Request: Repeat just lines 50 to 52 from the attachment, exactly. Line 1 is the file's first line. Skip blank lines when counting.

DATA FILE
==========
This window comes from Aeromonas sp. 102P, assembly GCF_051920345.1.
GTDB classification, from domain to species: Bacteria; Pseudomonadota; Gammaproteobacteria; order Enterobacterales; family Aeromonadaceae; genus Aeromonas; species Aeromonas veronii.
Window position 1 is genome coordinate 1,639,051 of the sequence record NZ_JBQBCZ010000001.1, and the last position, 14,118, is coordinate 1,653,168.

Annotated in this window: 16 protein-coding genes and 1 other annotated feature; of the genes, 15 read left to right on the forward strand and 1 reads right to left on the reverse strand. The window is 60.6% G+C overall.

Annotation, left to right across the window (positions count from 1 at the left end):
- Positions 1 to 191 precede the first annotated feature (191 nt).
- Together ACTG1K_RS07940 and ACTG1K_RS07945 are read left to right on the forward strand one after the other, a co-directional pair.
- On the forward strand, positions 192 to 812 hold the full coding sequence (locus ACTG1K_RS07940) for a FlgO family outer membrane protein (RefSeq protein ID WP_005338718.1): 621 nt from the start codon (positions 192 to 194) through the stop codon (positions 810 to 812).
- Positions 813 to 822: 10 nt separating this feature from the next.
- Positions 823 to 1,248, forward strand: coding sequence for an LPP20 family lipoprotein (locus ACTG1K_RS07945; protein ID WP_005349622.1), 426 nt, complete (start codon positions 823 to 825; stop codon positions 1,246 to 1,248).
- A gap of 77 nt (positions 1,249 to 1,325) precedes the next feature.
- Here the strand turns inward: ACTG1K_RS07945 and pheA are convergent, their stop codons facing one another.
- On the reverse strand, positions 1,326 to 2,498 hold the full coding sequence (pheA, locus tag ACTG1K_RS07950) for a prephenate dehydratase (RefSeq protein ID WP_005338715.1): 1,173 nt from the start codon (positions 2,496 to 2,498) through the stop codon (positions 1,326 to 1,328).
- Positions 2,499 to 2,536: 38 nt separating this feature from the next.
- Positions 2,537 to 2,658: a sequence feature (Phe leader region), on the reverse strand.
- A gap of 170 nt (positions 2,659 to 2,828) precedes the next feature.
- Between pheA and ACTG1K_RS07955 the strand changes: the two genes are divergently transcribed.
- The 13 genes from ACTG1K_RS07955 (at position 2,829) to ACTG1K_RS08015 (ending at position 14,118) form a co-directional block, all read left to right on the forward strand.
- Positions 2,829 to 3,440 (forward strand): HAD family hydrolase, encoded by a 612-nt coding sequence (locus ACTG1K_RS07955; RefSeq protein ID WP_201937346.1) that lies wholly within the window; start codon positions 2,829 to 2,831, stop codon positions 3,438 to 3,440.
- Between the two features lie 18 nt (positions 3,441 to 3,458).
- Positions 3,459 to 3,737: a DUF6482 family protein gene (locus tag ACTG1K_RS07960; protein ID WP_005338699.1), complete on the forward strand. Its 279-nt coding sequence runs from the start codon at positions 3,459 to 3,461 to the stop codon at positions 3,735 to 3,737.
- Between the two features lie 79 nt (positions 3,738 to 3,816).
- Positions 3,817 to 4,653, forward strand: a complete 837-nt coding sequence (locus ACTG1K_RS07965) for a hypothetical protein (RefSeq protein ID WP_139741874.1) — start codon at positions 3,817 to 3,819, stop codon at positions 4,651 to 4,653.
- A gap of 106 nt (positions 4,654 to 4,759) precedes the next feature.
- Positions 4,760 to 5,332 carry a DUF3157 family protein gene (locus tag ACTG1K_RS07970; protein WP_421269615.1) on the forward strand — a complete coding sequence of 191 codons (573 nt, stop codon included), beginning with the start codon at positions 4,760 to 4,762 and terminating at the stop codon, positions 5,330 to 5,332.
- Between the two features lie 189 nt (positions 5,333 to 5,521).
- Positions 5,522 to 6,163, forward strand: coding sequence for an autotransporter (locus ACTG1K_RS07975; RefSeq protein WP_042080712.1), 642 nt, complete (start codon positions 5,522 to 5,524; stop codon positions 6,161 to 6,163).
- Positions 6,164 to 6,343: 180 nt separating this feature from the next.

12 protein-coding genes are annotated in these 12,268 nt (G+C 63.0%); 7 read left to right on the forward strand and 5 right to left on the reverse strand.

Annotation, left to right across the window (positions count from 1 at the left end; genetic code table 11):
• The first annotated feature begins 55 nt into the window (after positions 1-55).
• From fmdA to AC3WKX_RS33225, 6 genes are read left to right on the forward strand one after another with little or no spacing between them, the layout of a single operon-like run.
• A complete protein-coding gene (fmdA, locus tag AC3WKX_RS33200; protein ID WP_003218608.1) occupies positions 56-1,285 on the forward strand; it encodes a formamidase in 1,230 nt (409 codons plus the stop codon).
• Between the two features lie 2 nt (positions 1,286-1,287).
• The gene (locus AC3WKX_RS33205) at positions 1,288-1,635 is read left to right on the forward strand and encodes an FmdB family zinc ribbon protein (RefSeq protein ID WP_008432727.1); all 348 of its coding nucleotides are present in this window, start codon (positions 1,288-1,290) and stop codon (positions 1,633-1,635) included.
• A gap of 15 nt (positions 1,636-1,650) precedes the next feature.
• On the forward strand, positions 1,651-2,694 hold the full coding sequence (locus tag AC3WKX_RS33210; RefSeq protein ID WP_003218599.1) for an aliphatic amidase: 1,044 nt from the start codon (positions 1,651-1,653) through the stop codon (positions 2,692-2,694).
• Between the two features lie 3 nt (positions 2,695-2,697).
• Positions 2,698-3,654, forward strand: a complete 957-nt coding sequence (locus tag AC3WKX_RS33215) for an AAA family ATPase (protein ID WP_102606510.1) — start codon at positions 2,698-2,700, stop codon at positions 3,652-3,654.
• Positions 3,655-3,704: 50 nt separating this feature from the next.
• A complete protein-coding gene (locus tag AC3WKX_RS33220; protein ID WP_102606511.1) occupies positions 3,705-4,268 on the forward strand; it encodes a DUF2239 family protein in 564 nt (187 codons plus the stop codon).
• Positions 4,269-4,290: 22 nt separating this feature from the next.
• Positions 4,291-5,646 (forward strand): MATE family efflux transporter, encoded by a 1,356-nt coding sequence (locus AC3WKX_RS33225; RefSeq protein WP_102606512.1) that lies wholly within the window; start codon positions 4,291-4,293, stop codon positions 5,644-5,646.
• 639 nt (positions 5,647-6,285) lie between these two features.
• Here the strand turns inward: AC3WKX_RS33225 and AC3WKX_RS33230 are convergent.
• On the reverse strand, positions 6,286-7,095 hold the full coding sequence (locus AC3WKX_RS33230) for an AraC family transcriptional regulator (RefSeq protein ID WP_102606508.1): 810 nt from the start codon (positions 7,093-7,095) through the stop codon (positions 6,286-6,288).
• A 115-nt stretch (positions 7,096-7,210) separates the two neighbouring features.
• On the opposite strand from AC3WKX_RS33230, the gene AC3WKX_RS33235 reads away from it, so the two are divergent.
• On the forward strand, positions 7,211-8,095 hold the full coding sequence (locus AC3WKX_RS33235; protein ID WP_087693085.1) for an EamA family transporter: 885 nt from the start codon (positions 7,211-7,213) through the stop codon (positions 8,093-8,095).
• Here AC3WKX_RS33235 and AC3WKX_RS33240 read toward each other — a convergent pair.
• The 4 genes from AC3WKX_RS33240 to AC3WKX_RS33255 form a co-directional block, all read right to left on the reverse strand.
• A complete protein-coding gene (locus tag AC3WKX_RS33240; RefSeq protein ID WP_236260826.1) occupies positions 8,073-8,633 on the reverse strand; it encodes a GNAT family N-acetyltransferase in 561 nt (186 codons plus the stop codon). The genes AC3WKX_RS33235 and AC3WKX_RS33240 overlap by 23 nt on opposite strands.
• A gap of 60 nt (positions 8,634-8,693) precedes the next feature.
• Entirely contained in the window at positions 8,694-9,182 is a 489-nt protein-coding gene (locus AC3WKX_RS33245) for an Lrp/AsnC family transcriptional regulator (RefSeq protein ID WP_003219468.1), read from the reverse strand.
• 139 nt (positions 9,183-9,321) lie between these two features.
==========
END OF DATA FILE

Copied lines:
• Here AC3WKX_RS33235 and AC3WKX_RS33240 read toward each other — a convergent pair.
• The 4 genes from AC3WKX_RS33240 to AC3WKX_RS33255 form a co-directional block, all read right to left on the reverse strand.
• A complete protein-coding gene (locus tag AC3WKX_RS33240; RefSeq protein ID WP_236260826.1) occupies positions 8,073-8,633 on the reverse strand; it encodes a GNAT family N-acetyltransferase in 561 nt (186 codons plus the stop codon). The genes AC3WKX_RS33235 and AC3WKX_RS33240 overlap by 23 nt on opposite strands.